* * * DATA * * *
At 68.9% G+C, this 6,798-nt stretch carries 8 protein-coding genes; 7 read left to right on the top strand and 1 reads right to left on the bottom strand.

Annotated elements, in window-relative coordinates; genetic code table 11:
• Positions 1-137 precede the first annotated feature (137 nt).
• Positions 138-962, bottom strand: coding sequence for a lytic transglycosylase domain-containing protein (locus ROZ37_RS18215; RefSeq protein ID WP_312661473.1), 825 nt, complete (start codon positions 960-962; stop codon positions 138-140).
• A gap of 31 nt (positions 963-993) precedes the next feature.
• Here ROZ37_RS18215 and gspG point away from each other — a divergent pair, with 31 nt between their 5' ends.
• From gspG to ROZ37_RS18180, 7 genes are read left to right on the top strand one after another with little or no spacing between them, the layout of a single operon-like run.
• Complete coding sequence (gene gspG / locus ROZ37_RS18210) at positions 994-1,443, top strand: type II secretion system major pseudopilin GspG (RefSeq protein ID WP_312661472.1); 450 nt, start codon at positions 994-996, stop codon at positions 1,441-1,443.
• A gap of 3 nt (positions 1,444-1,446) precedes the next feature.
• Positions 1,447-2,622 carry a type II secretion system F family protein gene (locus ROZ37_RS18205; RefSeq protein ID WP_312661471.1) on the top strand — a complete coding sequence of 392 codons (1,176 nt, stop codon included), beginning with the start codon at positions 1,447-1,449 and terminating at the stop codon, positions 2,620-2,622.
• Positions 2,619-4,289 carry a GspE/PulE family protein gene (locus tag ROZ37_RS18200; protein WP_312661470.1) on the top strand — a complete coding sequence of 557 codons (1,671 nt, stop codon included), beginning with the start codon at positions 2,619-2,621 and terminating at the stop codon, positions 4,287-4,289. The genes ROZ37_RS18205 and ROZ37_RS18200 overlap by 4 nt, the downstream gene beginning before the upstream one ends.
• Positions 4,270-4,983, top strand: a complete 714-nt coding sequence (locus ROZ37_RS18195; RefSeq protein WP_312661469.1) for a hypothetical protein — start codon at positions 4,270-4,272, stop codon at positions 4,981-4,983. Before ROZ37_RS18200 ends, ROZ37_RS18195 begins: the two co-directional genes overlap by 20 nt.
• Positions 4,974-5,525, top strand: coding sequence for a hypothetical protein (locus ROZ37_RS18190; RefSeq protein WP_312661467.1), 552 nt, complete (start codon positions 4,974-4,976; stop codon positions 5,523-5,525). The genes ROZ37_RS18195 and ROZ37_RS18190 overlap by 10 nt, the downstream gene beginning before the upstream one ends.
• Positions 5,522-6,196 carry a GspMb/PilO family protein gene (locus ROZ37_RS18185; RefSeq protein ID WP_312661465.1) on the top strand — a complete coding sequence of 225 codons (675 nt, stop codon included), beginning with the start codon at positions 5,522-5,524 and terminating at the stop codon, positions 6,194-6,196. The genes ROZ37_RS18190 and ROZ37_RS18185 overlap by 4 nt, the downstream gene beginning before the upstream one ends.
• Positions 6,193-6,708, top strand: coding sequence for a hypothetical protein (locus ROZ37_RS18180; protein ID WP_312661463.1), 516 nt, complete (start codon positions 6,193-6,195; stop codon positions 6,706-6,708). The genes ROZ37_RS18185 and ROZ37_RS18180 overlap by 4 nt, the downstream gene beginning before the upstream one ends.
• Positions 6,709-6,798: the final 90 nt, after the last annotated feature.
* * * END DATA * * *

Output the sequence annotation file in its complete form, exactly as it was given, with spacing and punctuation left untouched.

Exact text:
At 68.9% G+C, this 6,798-nt stretch carries 8 protein-coding genes; 7 read left to right on the top strand and 1 reads right to left on the bottom strand.

Annotated elements, in window-relative coordinates; genetic code table 11:
• Positions 1-137 precede the first annotated feature (137 nt).
• Positions 138-962, bottom strand: coding sequence for a lytic transglycosylase domain-containing protein (locus ROZ37_RS18215; RefSeq protein ID WP_312661473.1), 825 nt, complete (start codon positions 960-962; stop codon positions 138-140).
• A gap of 31 nt (positions 963-993) precedes the next feature.
• Here ROZ37_RS18215 and gspG point away from each other — a divergent pair, with 31 nt between their 5' ends.
• From gspG to ROZ37_RS18180, 7 genes are read left to right on the top strand one after another with little or no spacing between them, the layout of a single operon-like run.
• Complete coding sequence (gene gspG / locus ROZ37_RS18210) at positions 994-1,443, top strand: type II secretion system major pseudopilin GspG (RefSeq protein ID WP_312661472.1); 450 nt, start codon at positions 994-996, stop codon at positions 1,441-1,443.
• A gap of 3 nt (positions 1,444-1,446) precedes the next feature.
• Positions 1,447-2,622 carry a type II secretion system F family protein gene (locus ROZ37_RS18205; RefSeq protein ID WP_312661471.1) on the top strand — a complete coding sequence of 392 codons (1,176 nt, stop codon included), beginning with the start codon at positions 1,447-1,449 and terminating at the stop codon, positions 2,620-2,622.
• Positions 2,619-4,289 carry a GspE/PulE family protein gene (locus tag ROZ37_RS18200; protein WP_312661470.1) on the top strand — a complete coding sequence of 557 codons (1,671 nt, stop codon included), beginning with the start codon at positions 2,619-2,621 and terminating at the stop codon, positions 4,287-4,289. The genes ROZ37_RS18205 and ROZ37_RS18200 overlap by 4 nt, the downstream gene beginning before the upstream one ends.
• Positions 4,270-4,983, top strand: a complete 714-nt coding sequence (locus ROZ37_RS18195; RefSeq protein WP_312661469.1) for a hypothetical protein — start codon at positions 4,270-4,272, stop codon at positions 4,981-4,983. Before ROZ37_RS18200 ends, ROZ37_RS18195 begins: the two co-directional genes overlap by 20 nt.
• Positions 4,974-5,525, top strand: coding sequence for a hypothetical protein (locus ROZ37_RS18190; RefSeq protein WP_312661467.1), 552 nt, complete (start codon positions 4,974-4,976; stop codon positions 5,523-5,525). The genes ROZ37_RS18195 and ROZ37_RS18190 overlap by 10 nt, the downstream gene beginning before the upstream one ends.
• Positions 5,522-6,196 carry a GspMb/PilO family protein gene (locus ROZ37_RS18185; RefSeq protein ID WP_312661465.1) on the top strand — a complete coding sequence of 225 codons (675 nt, stop codon included), beginning with the start codon at positions 5,522-5,524 and terminating at the stop codon, positions 6,194-6,196. The genes ROZ37_RS18190 and ROZ37_RS18185 overlap by 4 nt, the downstream gene beginning before the upstream one ends.
• Positions 6,193-6,708, top strand: coding sequence for a hypothetical protein (locus ROZ37_RS18180; protein ID WP_312661463.1), 516 nt, complete (start codon positions 6,193-6,195; stop codon positions 6,706-6,708). The genes ROZ37_RS18185 and ROZ37_RS18180 overlap by 4 nt, the downstream gene beginning before the upstream one ends.
• Positions 6,709-6,798: the final 90 nt, after the last annotated feature.